Jail limbo inmates walk free

Mom Sophon / Khmer Times No Comments Share:
KT/Chor Sokunthea

Banteay Meanchey Provincial Court on Wednesday released 13 prisoners who were serving jail time despite having completed sentences imposed by Thai authorities.

Deputy prosecutor and court spokesman Sok Keo Bandit said an unspecified number of other inmates transferred from Thai jails would remain incarcerated serving sentences for additional offences.

“The other prisoners are being detained on warrants for different offences and have to continue serving their sentences,” he said.

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The decision to release the prisoners came after an Appeal Court prosecutor asked the provincial court to determine how many prisoners were serving time over the duration of their sentences after being transferred from Thailand.

Deputy prosecutor General Svay Samnang sent a letter to the court this month, asking the provincial prosecutor to ensure any prisoners serving time in excess of their sentences were immediately released.

Mr Samnang noted that he had received information from the UN Office of the High Commissioner for Human Rights in Cambodia relating to the detention of prisoners past their sentences.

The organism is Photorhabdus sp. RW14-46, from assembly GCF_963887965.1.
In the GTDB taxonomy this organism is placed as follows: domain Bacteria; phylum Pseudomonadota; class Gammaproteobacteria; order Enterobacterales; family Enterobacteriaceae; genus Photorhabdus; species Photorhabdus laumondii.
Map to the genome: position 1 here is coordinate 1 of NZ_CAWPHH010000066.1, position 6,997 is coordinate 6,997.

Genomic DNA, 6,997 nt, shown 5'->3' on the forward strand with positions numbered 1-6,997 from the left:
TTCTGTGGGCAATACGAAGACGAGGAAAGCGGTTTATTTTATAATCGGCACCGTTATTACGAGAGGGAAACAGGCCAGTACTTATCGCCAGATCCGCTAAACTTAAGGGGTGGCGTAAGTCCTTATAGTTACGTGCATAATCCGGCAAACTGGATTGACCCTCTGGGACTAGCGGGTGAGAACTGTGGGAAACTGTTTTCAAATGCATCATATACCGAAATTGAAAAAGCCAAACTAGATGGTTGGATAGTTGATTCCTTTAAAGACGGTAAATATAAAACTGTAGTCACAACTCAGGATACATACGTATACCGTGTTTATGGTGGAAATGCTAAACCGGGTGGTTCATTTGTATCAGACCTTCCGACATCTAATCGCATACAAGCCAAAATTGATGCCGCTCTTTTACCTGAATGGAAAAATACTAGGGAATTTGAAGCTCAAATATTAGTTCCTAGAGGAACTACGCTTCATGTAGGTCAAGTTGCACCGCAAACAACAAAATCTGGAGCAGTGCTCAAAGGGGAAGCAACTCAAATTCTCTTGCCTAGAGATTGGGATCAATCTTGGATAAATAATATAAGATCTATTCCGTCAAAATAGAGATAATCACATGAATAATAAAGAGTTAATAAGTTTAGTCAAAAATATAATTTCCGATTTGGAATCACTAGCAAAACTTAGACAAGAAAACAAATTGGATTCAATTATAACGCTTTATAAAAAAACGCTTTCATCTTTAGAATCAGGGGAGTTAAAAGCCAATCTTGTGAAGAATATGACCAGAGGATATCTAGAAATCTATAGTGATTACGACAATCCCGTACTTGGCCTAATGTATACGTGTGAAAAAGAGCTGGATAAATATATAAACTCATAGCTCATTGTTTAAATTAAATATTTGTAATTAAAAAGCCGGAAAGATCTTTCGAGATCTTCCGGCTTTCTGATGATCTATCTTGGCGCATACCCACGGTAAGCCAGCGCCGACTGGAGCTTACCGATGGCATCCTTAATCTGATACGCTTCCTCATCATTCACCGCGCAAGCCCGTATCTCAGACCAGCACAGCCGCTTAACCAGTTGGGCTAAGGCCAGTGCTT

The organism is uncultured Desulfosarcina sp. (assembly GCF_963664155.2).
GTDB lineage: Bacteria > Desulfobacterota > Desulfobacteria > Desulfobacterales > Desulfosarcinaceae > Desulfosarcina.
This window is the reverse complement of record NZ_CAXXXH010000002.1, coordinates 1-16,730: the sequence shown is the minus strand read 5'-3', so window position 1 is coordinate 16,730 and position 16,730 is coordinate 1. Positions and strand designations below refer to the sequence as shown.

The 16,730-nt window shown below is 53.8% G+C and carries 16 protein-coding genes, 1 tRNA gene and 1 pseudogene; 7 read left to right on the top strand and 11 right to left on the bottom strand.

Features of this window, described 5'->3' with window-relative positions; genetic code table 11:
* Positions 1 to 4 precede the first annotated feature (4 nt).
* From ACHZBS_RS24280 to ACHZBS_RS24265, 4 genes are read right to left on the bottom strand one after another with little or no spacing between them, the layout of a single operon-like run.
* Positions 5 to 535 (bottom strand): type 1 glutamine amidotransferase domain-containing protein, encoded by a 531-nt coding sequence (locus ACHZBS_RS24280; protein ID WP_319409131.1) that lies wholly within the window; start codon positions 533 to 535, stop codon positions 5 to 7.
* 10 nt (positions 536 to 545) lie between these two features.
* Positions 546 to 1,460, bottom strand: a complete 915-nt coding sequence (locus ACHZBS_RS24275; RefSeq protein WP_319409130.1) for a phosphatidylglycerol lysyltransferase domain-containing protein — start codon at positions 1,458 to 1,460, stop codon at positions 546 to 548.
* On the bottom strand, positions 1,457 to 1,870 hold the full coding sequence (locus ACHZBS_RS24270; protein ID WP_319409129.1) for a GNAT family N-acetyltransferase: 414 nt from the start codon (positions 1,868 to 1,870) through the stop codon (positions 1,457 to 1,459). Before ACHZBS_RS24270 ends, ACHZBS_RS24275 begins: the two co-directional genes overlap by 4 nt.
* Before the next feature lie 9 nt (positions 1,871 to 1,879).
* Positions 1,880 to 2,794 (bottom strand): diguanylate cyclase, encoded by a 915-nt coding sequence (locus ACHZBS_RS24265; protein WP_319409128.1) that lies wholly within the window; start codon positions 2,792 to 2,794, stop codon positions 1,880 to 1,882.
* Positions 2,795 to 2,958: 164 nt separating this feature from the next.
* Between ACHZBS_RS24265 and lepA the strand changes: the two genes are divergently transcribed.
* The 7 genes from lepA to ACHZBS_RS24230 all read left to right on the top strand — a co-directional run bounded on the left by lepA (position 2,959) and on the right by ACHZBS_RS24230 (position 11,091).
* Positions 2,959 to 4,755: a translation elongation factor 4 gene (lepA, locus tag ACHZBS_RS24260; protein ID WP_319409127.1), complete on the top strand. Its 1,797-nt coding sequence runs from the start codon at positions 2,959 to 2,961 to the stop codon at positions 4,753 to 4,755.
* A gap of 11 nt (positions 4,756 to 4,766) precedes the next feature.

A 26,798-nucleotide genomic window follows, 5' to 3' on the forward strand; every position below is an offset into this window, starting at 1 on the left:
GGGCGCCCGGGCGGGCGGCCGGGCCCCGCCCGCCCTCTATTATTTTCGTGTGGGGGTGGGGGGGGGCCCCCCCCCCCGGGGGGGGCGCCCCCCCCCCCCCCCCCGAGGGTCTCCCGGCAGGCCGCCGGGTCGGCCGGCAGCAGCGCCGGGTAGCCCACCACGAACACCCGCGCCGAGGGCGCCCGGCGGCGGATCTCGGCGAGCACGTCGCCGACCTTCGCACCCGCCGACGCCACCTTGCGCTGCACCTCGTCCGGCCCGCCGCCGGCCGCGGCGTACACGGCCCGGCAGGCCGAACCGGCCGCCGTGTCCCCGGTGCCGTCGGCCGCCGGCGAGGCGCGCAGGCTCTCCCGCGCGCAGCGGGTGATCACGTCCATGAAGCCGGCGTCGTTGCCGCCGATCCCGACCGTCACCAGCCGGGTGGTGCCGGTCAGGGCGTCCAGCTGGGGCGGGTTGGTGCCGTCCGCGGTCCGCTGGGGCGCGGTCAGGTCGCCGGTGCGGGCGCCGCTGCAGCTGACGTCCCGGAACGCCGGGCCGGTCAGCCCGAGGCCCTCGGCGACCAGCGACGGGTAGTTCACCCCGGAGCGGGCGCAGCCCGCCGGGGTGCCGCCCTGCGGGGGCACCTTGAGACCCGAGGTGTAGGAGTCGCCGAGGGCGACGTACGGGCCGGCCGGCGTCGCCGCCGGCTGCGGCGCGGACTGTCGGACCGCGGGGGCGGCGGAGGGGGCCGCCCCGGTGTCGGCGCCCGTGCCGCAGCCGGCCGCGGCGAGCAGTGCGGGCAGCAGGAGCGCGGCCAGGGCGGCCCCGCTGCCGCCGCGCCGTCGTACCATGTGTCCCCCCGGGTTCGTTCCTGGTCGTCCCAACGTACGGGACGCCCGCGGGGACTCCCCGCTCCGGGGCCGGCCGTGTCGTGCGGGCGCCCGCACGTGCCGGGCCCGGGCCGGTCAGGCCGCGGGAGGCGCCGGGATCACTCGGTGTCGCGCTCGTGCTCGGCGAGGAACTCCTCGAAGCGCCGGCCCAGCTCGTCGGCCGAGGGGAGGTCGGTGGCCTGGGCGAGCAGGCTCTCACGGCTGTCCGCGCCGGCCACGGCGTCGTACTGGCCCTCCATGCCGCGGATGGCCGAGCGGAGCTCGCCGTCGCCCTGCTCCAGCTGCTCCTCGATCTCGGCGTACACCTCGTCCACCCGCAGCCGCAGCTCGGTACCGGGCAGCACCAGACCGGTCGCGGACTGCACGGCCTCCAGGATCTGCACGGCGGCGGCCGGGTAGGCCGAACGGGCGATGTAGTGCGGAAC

Soum An, the mother of prisoner Ly Reth, said Banteay Meanchey provincial prison had detained her child for more than a year past his sentence.

She travelled to meet her son as he was released last night and said she was overjoyed to have him back with the family after a decade behind bars.

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“I’m so glad that my son is free. I came from Takeo province to pick him up from the prison in Banteay Meanchey. I couldn’t sleep because I am so happy that he is back,” she said. 

Adhoc provincial coordinator Soum Chankea congratulated the families of prisoners who were released.  “Cambodian judicial officials negligently allowed these detentions to continue,” he said.

“If civil society did not pay attention, the prisoners would probably have been detained even longer.

“Who is responsible for this and is it illegal detention?”

According to documents sent to the Minister of Foreign Affairs in March and obtained by Khmer Times in July, a group of 30 prisoners were sent from Thailand to Banteay Meanchey prison between 2011 and 2012, some of whom were serving sentences of up to 20 years.

Under annual royal pardons for convicts at the end of last year, the Thai government cut the terms of 16 prisoners and agreed the other 14 could be released, but Cambodian authorities failed to carry out the orders.

Mr Keo Bandit was unable to put a figure on the number of prisoners transferred from Thai jails and serving sentences in Banteay Meanchey prison.

He said work to clarify the jail terms of the remaining prisoners was ongoing.

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